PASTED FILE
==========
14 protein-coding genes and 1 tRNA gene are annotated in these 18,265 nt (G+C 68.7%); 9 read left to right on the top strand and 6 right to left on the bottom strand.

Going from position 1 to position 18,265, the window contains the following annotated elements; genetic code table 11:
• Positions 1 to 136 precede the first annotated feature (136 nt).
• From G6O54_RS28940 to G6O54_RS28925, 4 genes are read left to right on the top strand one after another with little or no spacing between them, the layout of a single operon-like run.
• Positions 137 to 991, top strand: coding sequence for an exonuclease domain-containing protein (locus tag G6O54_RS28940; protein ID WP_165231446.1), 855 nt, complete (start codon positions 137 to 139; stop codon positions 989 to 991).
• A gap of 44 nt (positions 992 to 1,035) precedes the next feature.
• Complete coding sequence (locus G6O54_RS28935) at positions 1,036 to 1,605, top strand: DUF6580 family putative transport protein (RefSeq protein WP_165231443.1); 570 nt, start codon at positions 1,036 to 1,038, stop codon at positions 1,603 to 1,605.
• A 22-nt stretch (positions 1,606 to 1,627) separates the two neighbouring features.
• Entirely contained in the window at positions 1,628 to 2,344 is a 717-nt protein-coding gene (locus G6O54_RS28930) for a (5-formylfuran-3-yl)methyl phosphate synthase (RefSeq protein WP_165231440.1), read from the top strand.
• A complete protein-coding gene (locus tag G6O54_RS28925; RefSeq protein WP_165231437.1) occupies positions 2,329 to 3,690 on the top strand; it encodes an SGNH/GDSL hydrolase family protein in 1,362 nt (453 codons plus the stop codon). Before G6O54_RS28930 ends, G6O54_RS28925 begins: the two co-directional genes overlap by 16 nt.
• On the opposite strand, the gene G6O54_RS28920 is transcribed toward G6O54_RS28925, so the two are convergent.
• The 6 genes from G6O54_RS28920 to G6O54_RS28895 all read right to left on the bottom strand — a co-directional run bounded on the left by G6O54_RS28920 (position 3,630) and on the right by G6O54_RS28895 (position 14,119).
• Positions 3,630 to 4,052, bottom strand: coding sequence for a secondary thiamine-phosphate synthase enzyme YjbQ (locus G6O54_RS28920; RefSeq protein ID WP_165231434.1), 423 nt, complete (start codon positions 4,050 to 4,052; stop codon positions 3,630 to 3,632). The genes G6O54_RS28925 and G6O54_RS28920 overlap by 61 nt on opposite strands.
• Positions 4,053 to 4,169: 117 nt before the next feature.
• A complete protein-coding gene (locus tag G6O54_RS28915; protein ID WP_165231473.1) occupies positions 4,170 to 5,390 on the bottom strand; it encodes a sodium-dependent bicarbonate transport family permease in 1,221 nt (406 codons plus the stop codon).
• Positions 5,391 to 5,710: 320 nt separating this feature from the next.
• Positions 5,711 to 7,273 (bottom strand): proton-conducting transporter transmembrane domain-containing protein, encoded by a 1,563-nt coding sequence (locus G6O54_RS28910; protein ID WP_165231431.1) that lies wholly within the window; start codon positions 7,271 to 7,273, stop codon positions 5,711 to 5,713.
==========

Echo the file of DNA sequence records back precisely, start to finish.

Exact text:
14 protein-coding genes and 1 tRNA gene are annotated in these 18,265 nt (G+C 68.7%); 9 read left to right on the top strand and 6 right to left on the bottom strand.

Going from position 1 to position 18,265, the window contains the following annotated elements; genetic code table 11:
• Positions 1 to 136 precede the first annotated feature (136 nt).
• From G6O54_RS28940 to G6O54_RS28925, 4 genes are read left to right on the top strand one after another with little or no spacing between them, the layout of a single operon-like run.
• Positions 137 to 991, top strand: coding sequence for an exonuclease domain-containing protein (locus tag G6O54_RS28940; protein ID WP_165231446.1), 855 nt, complete (start codon positions 137 to 139; stop codon positions 989 to 991).
• A gap of 44 nt (positions 992 to 1,035) precedes the next feature.
• Complete coding sequence (locus G6O54_RS28935) at positions 1,036 to 1,605, top strand: DUF6580 family putative transport protein (RefSeq protein WP_165231443.1); 570 nt, start codon at positions 1,036 to 1,038, stop codon at positions 1,603 to 1,605.
• A 22-nt stretch (positions 1,606 to 1,627) separates the two neighbouring features.
• Entirely contained in the window at positions 1,628 to 2,344 is a 717-nt protein-coding gene (locus G6O54_RS28930) for a (5-formylfuran-3-yl)methyl phosphate synthase (RefSeq protein WP_165231440.1), read from the top strand.
• A complete protein-coding gene (locus tag G6O54_RS28925; RefSeq protein WP_165231437.1) occupies positions 2,329 to 3,690 on the top strand; it encodes an SGNH/GDSL hydrolase family protein in 1,362 nt (453 codons plus the stop codon). Before G6O54_RS28930 ends, G6O54_RS28925 begins: the two co-directional genes overlap by 16 nt.
• On the opposite strand, the gene G6O54_RS28920 is transcribed toward G6O54_RS28925, so the two are convergent.
• The 6 genes from G6O54_RS28920 to G6O54_RS28895 all read right to left on the bottom strand — a co-directional run bounded on the left by G6O54_RS28920 (position 3,630) and on the right by G6O54_RS28895 (position 14,119).
• Positions 3,630 to 4,052, bottom strand: coding sequence for a secondary thiamine-phosphate synthase enzyme YjbQ (locus G6O54_RS28920; RefSeq protein ID WP_165231434.1), 423 nt, complete (start codon positions 4,050 to 4,052; stop codon positions 3,630 to 3,632). The genes G6O54_RS28925 and G6O54_RS28920 overlap by 61 nt on opposite strands.
• Positions 4,053 to 4,169: 117 nt before the next feature.
• A complete protein-coding gene (locus tag G6O54_RS28915; protein ID WP_165231473.1) occupies positions 4,170 to 5,390 on the bottom strand; it encodes a sodium-dependent bicarbonate transport family permease in 1,221 nt (406 codons plus the stop codon).
• Positions 5,391 to 5,710: 320 nt separating this feature from the next.
• Positions 5,711 to 7,273 (bottom strand): proton-conducting transporter transmembrane domain-containing protein, encoded by a 1,563-nt coding sequence (locus G6O54_RS28910; protein ID WP_165231431.1) that lies wholly within the window; start codon positions 7,271 to 7,273, stop codon positions 5,711 to 5,713.